Bush Tracks and Tales – November

Scaly Bark Creek Walk

The Scaly Bark Creek walk provides a chance to see some flora species, like the Swamp Mahogany gum, that are not seen in other areas of the Hills Shire. These eucalypt trees provide habitat and food for the arboreal (tree dwelling) Yellow Bellied Glider.

Yellow Bellied Glider

The yellow Bellied Glider is a small nocturnal creature who likes trees with loose, shedding bark so they can forage for a range of insect prey.  They also like to lick sap from the smooth barked eucalypts by making cuts in the bark with their teeth. The Yellow Bellied Glider is listed as a threatened (vulnerable) species in NSW.

A booklet with images of all the Threatened Species in the Hills Shire can be found at the Community Environment Centre in Annangrove.

Threatened Species

A species in NSW is considered threatened if there is a reduction in its population size, it has a restricted or limited geological distribution or there are only a few mature individuals remaining.

There are 52 threatened fauna species, including mammals like the Eastern Pygmy Possum and the Yellow Bellied Glider; birds like the Powerful Owl, Superb Parrot and the Scarlet Robin; as well as amphibians like the Giant Burrowing Frog and the Red Crowned Toadlet.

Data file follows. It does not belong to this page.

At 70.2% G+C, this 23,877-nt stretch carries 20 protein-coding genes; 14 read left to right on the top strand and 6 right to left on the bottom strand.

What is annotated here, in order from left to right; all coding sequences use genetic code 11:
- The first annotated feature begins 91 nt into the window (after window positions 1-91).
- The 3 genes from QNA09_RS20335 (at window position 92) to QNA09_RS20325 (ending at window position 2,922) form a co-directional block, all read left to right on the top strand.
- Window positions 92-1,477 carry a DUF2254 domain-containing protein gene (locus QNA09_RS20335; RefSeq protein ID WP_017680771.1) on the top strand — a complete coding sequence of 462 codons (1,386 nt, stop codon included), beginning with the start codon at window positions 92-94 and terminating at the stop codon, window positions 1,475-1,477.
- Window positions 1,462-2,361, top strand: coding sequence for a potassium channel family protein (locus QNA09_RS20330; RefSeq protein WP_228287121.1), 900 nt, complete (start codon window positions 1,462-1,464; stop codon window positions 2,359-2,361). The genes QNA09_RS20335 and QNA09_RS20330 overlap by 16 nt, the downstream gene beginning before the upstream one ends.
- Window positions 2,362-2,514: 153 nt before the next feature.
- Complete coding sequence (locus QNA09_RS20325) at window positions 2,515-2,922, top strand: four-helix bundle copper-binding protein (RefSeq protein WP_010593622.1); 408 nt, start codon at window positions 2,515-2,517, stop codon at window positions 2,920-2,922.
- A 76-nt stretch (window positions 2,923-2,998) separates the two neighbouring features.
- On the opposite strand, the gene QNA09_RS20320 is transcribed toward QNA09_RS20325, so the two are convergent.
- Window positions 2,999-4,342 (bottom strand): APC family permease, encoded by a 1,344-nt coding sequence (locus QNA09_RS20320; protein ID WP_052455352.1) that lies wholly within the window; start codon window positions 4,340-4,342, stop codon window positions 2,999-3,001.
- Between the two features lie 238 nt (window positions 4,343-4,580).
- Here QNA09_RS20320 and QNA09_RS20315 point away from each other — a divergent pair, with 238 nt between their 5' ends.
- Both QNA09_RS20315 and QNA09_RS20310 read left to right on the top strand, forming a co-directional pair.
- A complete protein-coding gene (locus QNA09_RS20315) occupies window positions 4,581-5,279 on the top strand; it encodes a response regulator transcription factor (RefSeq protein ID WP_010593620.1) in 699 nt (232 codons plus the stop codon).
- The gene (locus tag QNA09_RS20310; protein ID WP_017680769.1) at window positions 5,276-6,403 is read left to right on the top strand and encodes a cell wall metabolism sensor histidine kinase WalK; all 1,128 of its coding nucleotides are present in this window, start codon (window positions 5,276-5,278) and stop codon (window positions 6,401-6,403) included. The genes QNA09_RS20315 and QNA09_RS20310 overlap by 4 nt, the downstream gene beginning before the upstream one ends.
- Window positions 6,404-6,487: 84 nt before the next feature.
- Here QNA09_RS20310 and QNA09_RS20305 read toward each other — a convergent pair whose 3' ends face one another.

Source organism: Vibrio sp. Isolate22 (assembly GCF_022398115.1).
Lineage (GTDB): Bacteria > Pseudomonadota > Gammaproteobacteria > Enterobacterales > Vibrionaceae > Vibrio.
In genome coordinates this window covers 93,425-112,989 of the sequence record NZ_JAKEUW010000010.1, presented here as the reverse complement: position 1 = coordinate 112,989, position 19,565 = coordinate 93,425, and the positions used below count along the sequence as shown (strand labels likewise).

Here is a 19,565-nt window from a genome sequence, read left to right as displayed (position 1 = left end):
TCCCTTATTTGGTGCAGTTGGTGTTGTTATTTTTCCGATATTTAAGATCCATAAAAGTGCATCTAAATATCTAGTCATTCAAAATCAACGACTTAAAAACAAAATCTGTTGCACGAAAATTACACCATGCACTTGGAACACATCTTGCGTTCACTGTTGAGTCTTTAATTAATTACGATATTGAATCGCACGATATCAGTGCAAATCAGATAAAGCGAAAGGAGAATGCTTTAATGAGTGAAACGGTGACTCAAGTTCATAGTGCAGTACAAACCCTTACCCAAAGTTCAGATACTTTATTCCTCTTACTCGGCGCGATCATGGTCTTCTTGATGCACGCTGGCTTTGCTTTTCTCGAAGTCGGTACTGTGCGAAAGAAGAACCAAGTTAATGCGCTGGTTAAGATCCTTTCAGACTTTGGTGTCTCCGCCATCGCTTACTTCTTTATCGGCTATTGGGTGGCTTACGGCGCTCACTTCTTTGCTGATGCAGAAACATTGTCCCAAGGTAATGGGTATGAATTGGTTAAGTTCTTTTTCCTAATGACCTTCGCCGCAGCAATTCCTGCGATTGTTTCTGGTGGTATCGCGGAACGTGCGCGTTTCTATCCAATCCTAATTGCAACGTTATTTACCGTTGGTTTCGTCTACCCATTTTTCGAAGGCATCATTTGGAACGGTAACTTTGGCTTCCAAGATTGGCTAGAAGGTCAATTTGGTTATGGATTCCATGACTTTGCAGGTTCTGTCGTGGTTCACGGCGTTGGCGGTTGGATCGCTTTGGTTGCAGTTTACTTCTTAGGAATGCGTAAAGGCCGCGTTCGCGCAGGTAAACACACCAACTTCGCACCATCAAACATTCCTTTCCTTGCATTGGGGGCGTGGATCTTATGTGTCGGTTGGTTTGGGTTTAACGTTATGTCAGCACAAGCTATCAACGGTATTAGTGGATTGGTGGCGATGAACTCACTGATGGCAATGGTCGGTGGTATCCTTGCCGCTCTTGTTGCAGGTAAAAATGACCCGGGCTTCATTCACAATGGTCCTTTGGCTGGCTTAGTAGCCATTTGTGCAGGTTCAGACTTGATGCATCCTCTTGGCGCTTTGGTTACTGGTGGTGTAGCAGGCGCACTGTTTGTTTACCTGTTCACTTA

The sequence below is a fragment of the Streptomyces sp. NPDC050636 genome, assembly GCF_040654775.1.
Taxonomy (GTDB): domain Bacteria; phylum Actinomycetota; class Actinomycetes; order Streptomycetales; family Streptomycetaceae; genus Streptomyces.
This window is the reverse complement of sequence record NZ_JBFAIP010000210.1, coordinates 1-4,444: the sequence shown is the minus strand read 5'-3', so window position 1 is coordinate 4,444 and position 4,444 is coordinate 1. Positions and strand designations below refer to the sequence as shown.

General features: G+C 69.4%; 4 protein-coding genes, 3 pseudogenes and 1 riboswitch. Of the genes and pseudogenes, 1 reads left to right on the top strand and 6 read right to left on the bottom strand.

Gang Gang Cockatoo

There are 29 threatened flora species located across the shire. It is possible to locate and identify these species, especially in spring when most are in flower. There are two critically endangered flora populations in The Hills. Be careful not to disturb them.

Darwiniabiflora

A full list of threatened fauna and flora species in The Hills Shire can be found on The Hills Shire Council website.

2 Comments

  1. Susanna Mills says:

    How come the Scaly Bark LINK trail, officially signposted at the bottom of Porter’s Road firetrail, is landlocked by intimidating ‘private property’ signs? Are these signs even legal? They spoil the experience of our exquisite natural assets while preventing walking or mountain bicycling residents and visitors being able to easily access, link to, and appreciate Scaly Bark trail via the extensive O’Hara’s Creek firetrail.

  2. Bavi says:

    Dear Council Officers!
    I appreciate your efforts to take care of our flora and fauna in our area . I noticed recently that you guys are taking the old tree down and then plant a new one . I understand the trees are getting older in some streets and pose a hazard for nearby properties. But if the trees are simply taken down because the branches are falling off and are getting old, I think we have to plant a new sapling first , let it grow and then taken the old tree down . This will give the opportunity for the birds to adjust to the sudden loss of their habitat and give them something to come back to the same location, thus proving us to be a real Garden Shire Council .

    Thanks !!

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